While Bluth and company move out of video games, Dyer and RDI remain, producing another arcade animated laser game called Thayer’s Quest in 1984, offered as a conversion kit for Dragon’s Lair and Space Ace cabinets. Utilizing a version of Dyer’s Halcyon home laserdisc game project (see below), the game mechanics are truly unlike anything seen in the arcades before. Instead of a joystick and buttons, the game features a membrane keyboard for players to input their actions. It is the first realization of Dyer’s long obsession with the Shadoan project that spun off Dragon’s Lair. Taking place 1000 years in the past, the five kingdoms of Weigard, Illes, Iscar, the Far Reaches and Shadoan live in peace under the auspices of the benevolent Elder leaders. But throwing in with the dark forces of Shadoan is the evil wizard Sorsabal, who overruns the five kingdoms and destroys the Elders. Realizing their approaching demise, the Elders preserve their power by breaking up the Hand of Quoid (pronounced kwode), a powerful amulet that is the source of all magic in the kingdom. Each of the five amulet relics is hidden in each land. The player assumes the role of Thayer Alconred, last in the bloodline of the Elders, in his quest to reunite both the amulet and his fallen homeland. The game, however, contains only three of the five lands: Weigard, Illes and Iscar. Thayer’s Quest is a remarkable attempt at recreating the feel of a role-playing game in arcade game form. During his travels, Thayer finds various magic items that are all listed on the keyboard, and players must realize where and when to use each item. When gamers first start the game, they are given an opportunity to enter their first and last name on the keyboard. When they are finished a voice synthesizer says their name, and if people are unhappy with the pronunciation they are allowed to try another spelling to improve how it sounds. The player is then called by name throughout the game. The various items retrieved by Thayer are stored on his person, and players can look at them through an inventory review system. Other features include such innovations in the laser game field are multiple points in the game where Thayer can heal himself, and even a save game system. When players lose one of their lives, they are resurrected at a point near when they died. When they lose their last life, the game ends and saves their game. With the game’s ability to save up to ten games, the player is able to continue if he is one of the last ten people to play. If they make it to the end, the game promises that the story will continue on a second disc, which unfortunately never materializes.
Gameplay video of Thayer’s Quest, a laserdisc arcade game from RDI, 1984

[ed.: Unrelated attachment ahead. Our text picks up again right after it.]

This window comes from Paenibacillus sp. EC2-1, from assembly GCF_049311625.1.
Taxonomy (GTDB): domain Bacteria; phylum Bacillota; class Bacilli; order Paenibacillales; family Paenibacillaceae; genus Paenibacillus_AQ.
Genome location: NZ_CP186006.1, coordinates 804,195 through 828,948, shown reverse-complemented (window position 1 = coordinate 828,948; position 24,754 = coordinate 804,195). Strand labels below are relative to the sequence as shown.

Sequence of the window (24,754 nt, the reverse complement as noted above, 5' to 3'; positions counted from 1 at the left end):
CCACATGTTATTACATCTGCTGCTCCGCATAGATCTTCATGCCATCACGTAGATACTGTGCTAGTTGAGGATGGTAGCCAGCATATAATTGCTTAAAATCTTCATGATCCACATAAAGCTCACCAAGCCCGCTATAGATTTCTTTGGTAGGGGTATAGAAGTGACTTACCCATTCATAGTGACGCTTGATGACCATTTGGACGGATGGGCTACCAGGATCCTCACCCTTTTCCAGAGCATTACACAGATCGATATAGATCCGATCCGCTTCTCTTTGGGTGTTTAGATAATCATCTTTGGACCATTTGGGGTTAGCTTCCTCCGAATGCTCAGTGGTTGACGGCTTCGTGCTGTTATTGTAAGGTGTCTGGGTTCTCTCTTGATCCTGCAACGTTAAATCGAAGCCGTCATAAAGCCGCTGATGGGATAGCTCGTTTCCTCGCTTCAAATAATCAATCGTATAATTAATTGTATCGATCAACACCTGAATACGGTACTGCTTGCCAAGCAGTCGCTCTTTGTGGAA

Dyer’s moonshot home laserdisc video game console Halcyon is eventually declared ready for primetime. As well as a game machine, Dyer promises that like its namesake Halcyon will eventually have the ability run an entire household through various modules to be released. Not only will the unit be revolutionary in its laserdisc technology, it will also be controlled by voice-recognition technology. After the user dons a headset and orients their voice with the unit, they can call out commands and items during the game to input their actions. Halcyon also has a vocabulary of over 1000 synthesized words. Nearly $2 million in R&D costs has been sunk into the system’s development. The console is to be bundled with a home version of Thayer’s Quest, a double-sided disc as opposed to its arcade counterpart’s single-sided platter, containing much more animation than the original. It also sports a musical soundtrack provided by The Turtles, aka Flo and Eddie, aka Mark Volman and Howard Kaylan. They hit it big with the smash single Happy Together in 1967. Their music for Thayer is recorded with a 360 Systems Digital Synthesizer, which allows real musical instruments to be loaded and played on the keyboard. The other game readied for Halcyon‘s release is called NFL Football, utilizing footage from a Dallas/Redskins game.
Premiering at the 1984 Summer CES in Chicago, units are finally shipped in very limited quantities early in 1985. Due to the high-technology on display, Halcyon carries the daunting retail price of US$ 2500. Some amazing new laserdisc games are demonstrated along with the system, including the mythical Greek tale of Orpheus, SF story Shadow of the Stars, creepy live-action horror game Spirit of Whittier Mansion, and the 17th-century adventure game Voyage to the New World. Unfortunately, the high sticker price and sagging market sink this promising system along with the planned games.
And so it goes with every entry into the laser game sweepstakes of the 80s. What started as the future of arcading is rapidly buried by lack of interaction, technical problems, and the inherent failure of full-motion video to provide a singularly compelling videogaming experience. Other attempts include Konami/Centuri’s Badlands (1984), Data East’s Bega’s Battle (1983) and Cobra Command (1984), Simutrek’s Cube Quest (1984), Stern Electronics’ Goal to Go (1983), Taito’s Laser-Grand Prix (1983), Universal’s Super Don Quixote (1984), and Williams’ Star Rider (1984).
Video of all the ways Buck can die in Konami’s Badlands laserdisc arcade game